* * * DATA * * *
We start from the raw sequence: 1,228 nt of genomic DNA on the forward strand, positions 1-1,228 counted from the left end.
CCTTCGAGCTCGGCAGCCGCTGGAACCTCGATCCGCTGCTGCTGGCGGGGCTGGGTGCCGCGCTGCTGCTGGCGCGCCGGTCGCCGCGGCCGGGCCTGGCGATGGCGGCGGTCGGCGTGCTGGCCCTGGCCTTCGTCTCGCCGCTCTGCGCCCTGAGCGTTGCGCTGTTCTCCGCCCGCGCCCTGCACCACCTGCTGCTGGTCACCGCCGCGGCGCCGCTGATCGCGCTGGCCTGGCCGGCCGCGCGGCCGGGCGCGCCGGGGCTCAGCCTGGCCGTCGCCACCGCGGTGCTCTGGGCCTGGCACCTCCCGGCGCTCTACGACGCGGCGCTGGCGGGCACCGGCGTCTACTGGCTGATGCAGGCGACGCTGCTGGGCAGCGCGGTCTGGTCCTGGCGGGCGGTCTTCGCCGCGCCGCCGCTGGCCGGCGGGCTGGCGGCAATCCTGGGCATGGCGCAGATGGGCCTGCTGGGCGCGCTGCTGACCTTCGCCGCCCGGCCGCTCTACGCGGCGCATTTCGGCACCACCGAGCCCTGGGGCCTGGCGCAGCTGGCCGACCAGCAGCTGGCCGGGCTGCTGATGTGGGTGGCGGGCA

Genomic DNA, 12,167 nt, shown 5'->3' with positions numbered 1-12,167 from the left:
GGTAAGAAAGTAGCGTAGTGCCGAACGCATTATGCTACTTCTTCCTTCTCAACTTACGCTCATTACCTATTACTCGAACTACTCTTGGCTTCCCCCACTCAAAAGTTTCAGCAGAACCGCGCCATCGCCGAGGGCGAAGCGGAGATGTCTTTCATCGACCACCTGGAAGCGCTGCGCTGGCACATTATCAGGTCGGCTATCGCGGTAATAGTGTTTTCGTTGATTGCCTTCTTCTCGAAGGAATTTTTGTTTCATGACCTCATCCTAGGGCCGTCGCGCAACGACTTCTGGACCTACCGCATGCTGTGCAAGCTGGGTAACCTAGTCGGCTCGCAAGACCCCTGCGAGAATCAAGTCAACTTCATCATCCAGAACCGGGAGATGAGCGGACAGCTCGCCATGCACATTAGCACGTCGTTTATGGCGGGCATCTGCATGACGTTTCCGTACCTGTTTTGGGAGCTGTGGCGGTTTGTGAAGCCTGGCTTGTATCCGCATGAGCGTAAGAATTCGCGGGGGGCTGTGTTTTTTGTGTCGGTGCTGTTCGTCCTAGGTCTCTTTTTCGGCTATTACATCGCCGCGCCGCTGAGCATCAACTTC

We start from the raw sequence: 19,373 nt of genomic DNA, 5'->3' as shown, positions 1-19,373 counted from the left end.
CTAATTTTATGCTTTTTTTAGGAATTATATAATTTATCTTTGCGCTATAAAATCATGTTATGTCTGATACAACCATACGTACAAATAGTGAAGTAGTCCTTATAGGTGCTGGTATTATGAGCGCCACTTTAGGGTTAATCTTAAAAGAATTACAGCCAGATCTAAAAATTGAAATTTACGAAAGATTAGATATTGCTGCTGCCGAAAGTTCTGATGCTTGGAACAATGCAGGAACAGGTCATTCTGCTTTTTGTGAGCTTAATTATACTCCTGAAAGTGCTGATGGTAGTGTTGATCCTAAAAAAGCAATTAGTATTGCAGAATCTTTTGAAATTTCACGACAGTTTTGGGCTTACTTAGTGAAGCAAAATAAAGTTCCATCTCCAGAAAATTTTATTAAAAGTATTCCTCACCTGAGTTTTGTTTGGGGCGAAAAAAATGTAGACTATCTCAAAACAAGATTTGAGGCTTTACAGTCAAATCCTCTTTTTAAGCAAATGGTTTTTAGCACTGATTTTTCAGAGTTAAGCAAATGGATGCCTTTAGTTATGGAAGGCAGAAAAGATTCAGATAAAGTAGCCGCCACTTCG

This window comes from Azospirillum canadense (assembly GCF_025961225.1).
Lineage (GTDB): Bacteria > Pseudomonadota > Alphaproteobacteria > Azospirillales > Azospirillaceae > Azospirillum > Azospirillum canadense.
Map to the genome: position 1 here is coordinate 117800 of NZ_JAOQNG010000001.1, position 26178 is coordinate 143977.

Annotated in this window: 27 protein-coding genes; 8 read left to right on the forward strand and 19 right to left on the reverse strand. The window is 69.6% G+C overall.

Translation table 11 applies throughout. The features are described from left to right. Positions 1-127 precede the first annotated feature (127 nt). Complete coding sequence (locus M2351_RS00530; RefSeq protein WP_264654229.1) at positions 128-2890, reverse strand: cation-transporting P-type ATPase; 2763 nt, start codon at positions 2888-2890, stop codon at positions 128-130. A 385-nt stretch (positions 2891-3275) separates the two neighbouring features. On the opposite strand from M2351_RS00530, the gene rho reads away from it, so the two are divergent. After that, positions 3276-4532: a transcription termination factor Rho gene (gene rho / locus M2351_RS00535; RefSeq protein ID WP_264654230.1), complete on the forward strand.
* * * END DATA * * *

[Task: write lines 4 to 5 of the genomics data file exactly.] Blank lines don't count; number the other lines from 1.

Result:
GGTAAGAAAGTAGCGTAGTGCCGAACGCATTATGCTACTTCTTCCTTCTCAACTTACGCTCATTACCTATTACTCGAACTACTCTTGGCTTCCCCCACTCAAAAGTTTCAGCAGAACCGCGCCATCGCCGAGGGCGAAGCGGAGATGTCTTTCATCGACCACCTGGAAGCGCTGCGCTGGCACATTATCAGGTCGGCTATCGCGGTAATAGTGTTTTCGTTGATTGCCTTCTTCTCGAAGGAATTTTTGTTTCATGACCTCATCCTAGGGCCGTCGCGCAACGACTTCTGGACCTACCGCATGCTGTGCAAGCTGGGTAACCTAGTCGGCTCGCAAGACCCCTGCGAGAATCAAGTCAACTTCATCATCCAGAACCGGGAGATGAGCGGACAGCTCGCCATGCACATTAGCACGTCGTTTATGGCGGGCATCTGCATGACGTTTCCGTACCTGTTTTGGGAGCTGTGGCGGTTTGTGAAGCCTGGCTTGTATCCGCATGAGCGTAAGAATTCGCGGGGGGCTGTGTTTTTTGTGTCGGTGCTGTTCGTCCTAGGTCTCTTTTTCGGCTATTACATCGCCGCGCCGCTGAGCATCAACTTC

We start from the raw sequence: 19,373 nt of genomic DNA, 5'->3' as shown, positions 1-19,373 counted from the left end.